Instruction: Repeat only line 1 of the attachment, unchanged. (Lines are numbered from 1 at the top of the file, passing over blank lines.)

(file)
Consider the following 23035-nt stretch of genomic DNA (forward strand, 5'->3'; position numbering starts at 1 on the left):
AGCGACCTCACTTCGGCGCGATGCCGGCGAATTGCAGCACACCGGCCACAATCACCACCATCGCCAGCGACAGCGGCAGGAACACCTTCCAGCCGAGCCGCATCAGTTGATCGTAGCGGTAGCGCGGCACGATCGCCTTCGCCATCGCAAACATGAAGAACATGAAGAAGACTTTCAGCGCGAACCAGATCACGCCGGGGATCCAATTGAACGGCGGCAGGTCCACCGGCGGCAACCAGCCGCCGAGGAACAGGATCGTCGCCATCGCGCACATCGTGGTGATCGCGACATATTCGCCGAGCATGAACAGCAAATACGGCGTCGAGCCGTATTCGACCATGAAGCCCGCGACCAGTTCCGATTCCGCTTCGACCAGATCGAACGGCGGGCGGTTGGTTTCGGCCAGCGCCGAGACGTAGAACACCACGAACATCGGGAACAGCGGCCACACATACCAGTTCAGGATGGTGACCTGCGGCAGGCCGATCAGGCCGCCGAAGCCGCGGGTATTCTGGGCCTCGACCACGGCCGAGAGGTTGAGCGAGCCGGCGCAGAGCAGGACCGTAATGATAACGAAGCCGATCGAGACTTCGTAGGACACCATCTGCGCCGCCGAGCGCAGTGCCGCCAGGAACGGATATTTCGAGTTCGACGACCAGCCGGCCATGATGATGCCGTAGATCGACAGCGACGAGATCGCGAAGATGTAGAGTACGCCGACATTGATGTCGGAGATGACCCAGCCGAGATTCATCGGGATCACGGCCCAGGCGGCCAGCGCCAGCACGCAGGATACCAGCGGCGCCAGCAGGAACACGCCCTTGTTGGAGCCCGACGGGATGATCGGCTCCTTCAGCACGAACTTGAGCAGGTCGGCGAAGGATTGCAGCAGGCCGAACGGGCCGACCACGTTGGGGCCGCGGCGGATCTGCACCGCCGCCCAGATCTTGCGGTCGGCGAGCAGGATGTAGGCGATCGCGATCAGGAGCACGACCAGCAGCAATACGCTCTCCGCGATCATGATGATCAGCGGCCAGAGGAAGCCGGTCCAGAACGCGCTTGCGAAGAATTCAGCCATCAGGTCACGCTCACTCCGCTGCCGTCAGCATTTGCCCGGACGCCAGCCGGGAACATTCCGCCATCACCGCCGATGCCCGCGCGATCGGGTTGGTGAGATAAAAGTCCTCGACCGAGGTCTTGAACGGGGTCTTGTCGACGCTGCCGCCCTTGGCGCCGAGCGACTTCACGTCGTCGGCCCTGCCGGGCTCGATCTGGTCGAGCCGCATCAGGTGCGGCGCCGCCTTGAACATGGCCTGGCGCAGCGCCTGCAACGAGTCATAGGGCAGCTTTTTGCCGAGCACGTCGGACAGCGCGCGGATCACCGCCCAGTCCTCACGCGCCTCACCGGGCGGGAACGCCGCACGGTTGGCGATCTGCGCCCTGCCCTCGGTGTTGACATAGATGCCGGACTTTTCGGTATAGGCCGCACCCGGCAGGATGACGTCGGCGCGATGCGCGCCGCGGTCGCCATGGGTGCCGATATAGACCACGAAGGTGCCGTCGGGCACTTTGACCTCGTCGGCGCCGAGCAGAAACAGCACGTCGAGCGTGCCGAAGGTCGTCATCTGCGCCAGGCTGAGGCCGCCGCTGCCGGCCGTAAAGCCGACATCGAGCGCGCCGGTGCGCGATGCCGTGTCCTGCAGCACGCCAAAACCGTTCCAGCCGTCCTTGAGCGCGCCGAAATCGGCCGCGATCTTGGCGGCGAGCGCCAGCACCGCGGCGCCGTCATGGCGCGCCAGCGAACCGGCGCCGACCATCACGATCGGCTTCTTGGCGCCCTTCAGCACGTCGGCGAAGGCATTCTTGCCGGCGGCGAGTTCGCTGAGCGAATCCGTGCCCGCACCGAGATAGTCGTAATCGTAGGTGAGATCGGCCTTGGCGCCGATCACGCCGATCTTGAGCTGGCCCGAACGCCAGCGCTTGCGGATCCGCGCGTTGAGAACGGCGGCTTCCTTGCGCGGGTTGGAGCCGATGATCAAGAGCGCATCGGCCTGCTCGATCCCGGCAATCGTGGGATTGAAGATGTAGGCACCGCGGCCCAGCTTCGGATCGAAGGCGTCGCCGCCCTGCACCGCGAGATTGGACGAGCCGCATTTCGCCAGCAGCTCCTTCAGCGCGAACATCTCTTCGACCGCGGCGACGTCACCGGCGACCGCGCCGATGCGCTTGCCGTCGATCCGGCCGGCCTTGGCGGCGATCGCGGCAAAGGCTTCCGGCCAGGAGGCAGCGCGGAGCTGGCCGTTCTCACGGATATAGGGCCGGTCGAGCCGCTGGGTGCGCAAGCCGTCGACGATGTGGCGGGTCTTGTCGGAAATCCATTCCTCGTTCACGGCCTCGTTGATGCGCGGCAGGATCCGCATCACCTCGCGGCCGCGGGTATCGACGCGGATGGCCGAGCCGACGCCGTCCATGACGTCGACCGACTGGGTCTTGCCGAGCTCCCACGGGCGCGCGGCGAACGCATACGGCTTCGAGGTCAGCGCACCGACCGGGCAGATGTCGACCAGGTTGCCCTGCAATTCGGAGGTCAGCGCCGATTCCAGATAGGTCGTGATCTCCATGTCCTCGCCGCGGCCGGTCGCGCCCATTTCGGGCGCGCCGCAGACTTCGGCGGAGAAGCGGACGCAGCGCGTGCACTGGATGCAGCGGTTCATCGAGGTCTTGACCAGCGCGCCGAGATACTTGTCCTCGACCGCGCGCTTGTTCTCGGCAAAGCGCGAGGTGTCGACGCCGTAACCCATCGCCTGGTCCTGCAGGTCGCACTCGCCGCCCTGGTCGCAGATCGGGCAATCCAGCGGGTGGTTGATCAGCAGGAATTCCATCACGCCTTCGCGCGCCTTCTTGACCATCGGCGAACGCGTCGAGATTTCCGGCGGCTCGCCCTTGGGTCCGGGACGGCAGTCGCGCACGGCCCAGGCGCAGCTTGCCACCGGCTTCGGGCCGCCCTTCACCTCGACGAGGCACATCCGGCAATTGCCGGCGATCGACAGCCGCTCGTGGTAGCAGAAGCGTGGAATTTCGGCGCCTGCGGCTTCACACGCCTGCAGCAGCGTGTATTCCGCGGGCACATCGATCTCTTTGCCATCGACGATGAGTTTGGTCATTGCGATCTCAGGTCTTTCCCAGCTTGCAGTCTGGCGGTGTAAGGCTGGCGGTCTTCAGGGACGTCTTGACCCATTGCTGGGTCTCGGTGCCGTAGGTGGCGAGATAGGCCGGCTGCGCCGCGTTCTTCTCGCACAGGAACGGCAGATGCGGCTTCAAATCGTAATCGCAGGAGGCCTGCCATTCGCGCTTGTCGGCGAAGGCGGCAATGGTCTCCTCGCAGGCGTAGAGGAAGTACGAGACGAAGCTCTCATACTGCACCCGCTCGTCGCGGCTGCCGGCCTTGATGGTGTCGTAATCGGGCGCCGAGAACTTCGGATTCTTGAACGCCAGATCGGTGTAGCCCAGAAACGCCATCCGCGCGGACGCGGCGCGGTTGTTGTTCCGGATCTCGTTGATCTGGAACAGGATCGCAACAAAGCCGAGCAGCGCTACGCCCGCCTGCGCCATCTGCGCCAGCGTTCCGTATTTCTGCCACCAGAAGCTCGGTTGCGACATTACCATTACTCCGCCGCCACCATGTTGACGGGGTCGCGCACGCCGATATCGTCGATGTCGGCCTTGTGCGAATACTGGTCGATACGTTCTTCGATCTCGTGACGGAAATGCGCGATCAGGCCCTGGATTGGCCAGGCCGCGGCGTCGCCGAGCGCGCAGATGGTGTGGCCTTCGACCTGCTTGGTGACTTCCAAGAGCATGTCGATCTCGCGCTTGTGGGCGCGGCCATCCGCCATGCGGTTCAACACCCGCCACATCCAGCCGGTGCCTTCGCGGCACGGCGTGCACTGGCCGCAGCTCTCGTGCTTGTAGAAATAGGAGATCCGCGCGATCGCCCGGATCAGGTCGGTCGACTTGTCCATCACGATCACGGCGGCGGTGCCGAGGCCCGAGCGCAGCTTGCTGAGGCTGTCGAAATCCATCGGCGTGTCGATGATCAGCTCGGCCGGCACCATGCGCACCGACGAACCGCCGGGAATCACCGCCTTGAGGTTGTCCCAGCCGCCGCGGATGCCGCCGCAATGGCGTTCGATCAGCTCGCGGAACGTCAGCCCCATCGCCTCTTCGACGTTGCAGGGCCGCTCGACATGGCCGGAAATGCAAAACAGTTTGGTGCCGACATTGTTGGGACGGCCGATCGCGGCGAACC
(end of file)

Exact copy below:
Consider the following 23035-nt stretch of genomic DNA (forward strand, 5'->3'; position numbering starts at 1 on the left):